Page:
Real Music & Real Estate . . .

Yiddishe Cup’s bandleader, Bert Stratton, is Klezmer Guy.
 

He knows about the band biz and – check this out – the real estate biz too. So maybe he’s really Klezmer Landlord.
 

You may not care about the real estate biz. Hey, you may not care about the band biz.  (See you.)
 

This is a blog with a gamy twist. It features tenants with snakes and skunks, and musicians with smoked fish in their pockets.
 

Stratton is an occasional contributor to the New York Times, the Times of Israel, the Cleveland Plain Dealer and City Journal. He won two Hopwood Awards.


 
 

I DON’T WANT ANY DESSERT
A DOCUMENTARY

I audiotaped a family dinner in April 1973.  I told my dad I was doing “cinema verite.”  (Don’t knock it. Louis Armstrong did a lot of audiotaping.)

In 2010 I played the audiotape for my adult children. They thought I sounded like my then college-age son Jack.  My parents had asked me questions about my college roommates.

My mother said What’s So-and-So from your dorm doing?

Doing what?  I stonewalled my mom, like a good college kid.

My son Ted, listening to the tape in 2010, said, “You’re weird, recording everything.”

Weird?  No.  Wired?  Yes.  You can never have too much documentation. (“This is the age of investigation and every citizen must investigate” — Ed Sanders.) For instance, I wish my mother had saved my dad’s letters from Fort Benning, 1941.  My mother threw nearly everything out.  When she moved to assisted living, I cleaned out her apartment in about two hours.  Two hours, not days.

My audiotape is boring.  “I don’t want any dessert” — that kind of thing. I hope somebody throws it out.  Maybe I will.  For one thing, there’s a horrible sax solo after the dinner recording, and I sound like a jerk — on sax and at dinner:

Dad:  “What the hell you got it [tape recorder] on for?  There’s nothing going on.”

Mom: “He likes to do it.”

Bert:  “I don’t listen to them anyway, so what do I care.”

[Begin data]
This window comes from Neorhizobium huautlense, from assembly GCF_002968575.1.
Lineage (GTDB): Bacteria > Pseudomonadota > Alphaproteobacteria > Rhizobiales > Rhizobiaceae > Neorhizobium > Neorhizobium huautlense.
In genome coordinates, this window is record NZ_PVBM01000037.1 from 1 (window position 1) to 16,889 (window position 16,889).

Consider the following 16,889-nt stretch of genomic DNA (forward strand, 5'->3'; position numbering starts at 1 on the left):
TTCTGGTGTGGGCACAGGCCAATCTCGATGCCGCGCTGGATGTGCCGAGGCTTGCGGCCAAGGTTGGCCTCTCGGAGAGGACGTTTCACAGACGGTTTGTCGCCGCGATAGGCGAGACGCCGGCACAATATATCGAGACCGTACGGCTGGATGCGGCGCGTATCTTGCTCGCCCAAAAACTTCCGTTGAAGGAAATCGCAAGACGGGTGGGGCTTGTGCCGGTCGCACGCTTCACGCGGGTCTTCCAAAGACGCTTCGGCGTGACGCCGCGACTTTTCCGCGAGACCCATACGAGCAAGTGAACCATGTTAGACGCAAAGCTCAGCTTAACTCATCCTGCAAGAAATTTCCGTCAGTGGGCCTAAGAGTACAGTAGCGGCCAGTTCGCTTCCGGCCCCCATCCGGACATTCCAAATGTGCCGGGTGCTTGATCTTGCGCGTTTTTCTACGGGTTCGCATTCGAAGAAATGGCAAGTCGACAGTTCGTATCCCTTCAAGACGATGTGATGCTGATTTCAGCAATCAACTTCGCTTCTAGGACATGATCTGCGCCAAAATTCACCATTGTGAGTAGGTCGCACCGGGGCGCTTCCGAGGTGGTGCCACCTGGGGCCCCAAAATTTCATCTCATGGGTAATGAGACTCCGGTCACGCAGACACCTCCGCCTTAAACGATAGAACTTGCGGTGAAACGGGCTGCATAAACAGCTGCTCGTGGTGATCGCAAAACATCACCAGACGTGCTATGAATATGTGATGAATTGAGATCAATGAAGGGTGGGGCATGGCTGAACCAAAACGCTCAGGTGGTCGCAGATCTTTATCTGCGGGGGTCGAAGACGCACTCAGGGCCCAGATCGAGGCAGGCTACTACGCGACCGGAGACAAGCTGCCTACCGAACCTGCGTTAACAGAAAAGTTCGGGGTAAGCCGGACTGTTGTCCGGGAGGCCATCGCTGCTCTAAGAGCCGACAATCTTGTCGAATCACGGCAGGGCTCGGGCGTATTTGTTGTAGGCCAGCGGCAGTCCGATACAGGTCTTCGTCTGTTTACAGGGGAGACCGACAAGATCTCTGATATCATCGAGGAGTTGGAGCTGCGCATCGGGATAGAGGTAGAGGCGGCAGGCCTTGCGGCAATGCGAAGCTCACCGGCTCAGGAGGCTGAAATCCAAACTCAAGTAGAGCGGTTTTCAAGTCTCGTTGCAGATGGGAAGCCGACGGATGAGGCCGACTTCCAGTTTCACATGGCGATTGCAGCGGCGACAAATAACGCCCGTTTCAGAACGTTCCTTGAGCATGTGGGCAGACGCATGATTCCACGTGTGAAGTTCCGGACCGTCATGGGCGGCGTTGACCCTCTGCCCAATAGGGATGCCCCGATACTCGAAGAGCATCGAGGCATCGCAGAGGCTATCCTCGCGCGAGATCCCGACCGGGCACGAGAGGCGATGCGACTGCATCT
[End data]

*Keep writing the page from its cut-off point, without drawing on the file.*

—-

I had an essay in Belt Magazine last week.  Belt is online dispatches from the Rust Belt.  “On Lee Road.”

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5 comments

1 Ken G. { 05.28.14 at 10:51 am }

I don’t know what you’re talking about. Statements like “I don’t want any dessert” spoken 41 years ago are terribly intriguing and certainly worth everybody’s listening time.

Like when someone now has to mention what he or she ate for breakfast.

As an aside, I saw that article about the South Russell synagogue closing, and I couldn’t help myself submitting a letter to the CJN. It may well be in this Friday.

2 Mark Schilling { 05.28.14 at 11:06 am }

You recorded our AA [Ann Arbor] bar crawl postmortems, as I recall. All long since consigned to the dust bin, I suppose. Too bad — a precious slice of American lit history, gone forever…

3 Seth { 05.30.14 at 4:58 pm }

“On Lee Road” was very good, Bert. Mawby’s could take its own column.

Having cleaned out some post-mortem situations, it’s relative to how much a relative you are. Immediate family deserves more than two hours, but not two weeks. Whittling down possessions sensibly should be a course taught in one’s 30’s. Ya gotta know when to throw ’em. I don’t have it down yet.

4 Ted { 06.02.14 at 3:21 pm }

Kind of surprised you didn’t post the audio up here. Don’t you have the technology to do that?

5 Bert Stratton { 06.02.14 at 3:50 pm }

To Ted:

I have the technology but not the overriding interest to embarrass myself.

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